Rio Olympics: Women Boxers Break Down Barriers One Punch At A Time
The London 2012 Olympics were a landmark moment for women's boxing as the sport made its Games debut, with three champions etching their names into the history books
Women boxers at the Rio Olympicssay that they are still subjected to sexism, sneers and sniggers, but change is happening -- gradually.
The London 2012 Olympics were a landmark moment for women's boxing as the sport made its Games debut, with three champions etching their names into the history books.
Claressa Shields' middleweight gold was the only bright spot for America's usually potent boxing team, after the men failed to win a single medal in London.
But while the then-17-year-old Shields made headlines in the United States at the time and spoke optimistically of inspiring a generation of women boxers, she soon found that the fame and sponsorships she had expected failed to materialise.
"After the 2012 Olympics I went without getting endorsements for the first three years, in those three years I had a lot of time to think and rediscover myself," she said ahead of her first bout in Rio on Wednesday.
"As far as boxing goes, we are just not getting on that platform to where we're getting some recognition. The best female boxers need to be on that platform to where we can get that recognition and just get the same equal treatment as the men."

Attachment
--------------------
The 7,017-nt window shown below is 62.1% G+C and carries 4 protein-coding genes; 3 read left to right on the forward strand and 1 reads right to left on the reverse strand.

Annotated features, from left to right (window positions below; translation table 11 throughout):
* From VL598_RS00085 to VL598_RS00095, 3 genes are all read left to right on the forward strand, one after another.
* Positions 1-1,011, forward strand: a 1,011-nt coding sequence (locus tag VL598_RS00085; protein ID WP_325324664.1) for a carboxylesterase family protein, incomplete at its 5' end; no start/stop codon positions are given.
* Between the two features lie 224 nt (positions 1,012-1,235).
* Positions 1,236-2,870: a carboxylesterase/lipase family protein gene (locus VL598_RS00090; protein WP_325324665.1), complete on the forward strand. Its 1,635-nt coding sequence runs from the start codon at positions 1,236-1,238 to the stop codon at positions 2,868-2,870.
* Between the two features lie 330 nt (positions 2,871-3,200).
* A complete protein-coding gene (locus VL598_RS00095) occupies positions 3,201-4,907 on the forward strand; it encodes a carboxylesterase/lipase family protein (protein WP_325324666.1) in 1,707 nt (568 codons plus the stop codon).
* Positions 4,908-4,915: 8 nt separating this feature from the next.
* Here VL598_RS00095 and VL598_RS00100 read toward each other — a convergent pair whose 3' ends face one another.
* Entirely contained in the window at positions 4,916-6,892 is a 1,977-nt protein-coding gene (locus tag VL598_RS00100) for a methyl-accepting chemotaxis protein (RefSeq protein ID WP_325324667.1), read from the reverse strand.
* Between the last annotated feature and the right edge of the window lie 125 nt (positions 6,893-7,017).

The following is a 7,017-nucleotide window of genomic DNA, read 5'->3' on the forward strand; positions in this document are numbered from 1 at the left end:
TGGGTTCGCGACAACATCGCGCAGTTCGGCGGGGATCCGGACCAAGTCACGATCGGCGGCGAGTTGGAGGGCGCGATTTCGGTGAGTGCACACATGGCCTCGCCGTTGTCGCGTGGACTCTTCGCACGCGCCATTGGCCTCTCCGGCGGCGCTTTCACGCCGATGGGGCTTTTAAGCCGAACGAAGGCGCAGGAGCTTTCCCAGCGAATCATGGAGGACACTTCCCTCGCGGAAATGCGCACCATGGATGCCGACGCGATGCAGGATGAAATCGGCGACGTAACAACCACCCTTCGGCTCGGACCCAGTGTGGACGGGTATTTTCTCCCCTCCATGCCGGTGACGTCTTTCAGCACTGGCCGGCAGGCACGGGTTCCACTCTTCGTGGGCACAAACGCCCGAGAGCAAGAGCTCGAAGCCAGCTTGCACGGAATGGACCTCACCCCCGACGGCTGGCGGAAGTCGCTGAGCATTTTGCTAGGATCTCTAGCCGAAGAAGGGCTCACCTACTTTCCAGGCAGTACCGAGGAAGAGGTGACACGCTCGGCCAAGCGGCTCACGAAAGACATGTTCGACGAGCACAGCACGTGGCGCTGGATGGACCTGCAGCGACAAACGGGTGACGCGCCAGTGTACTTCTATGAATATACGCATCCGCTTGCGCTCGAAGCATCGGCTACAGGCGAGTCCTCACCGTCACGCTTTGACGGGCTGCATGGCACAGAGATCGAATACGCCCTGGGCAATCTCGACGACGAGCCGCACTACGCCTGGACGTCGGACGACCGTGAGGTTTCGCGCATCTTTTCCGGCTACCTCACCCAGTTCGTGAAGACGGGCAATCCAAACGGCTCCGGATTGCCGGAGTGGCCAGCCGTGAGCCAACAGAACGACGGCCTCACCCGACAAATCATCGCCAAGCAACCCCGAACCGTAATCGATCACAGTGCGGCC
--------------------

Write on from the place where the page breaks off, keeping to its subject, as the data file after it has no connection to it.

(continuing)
Jennifer Chieng, 30, a lightweight who represents Micronesia but was born in the US and lives in Brooklyn, says she often gets condescending reactions when she tells people she is a full-time boxer.
"I usually just get brushed off," she said.
"When people ask me what I do and I tell them, they are like, 'Oh, umm, cool', but it is not my job to have to explain myself," said Chieng, a mother of one who put her career in finance in Manhattan on hold to chase her Olympic dream.
Chieng may have lost on her Olympic debut, but she sees it as her mission to increase the popularity of women's boxing, and not be put off by those who disparage her.
"To the fans and the people who appreciate and love the sport, especially for the younger generation of women who may want to get into it, I want to encourage them and say, 'You know what? Whatever negative vibes you get from people, just ignore it.'"
Despite that several women boxers in Rio said that attitudes are slowly changing.
Australia's Shelley Watts is a strong defender of women's right to box but says that stereotypes of how a female should behave start early in life, when it is seen as acceptable for boys to fight playfully but not for girls.
"I think those old stereotypes are changing but it's just going to be slow, and I think that's normal in a society," said Watts, who runs an initiative with netball player Sharni Layton called "Strong Chicks" to help empower Australian women.
Anna Laurell, 36, is one of the most experienced women boxers in Rio and has seen some encouraging changes over the years.
"I've been boxing since 1997. When I started, boys, men and old men came to me and said, 'You shouldn't be boxing, girls shouldn't be boxing,' but a lot of that has changed," the Swede told AFP after defeat in Rio to end her Olympic aspirations.
"The sport has changed a lot and we do get a lot more respect now, especially since we are in the Olympics."
But she also identified with Chieng, saying that still too often people dismiss her boxing career as something merely "fun".
"I don't think they realise how good we are, I think they think it's just a kind of boxing exercise to keep fit," she said.
"But to me, it's my life, I've built my whole life around this."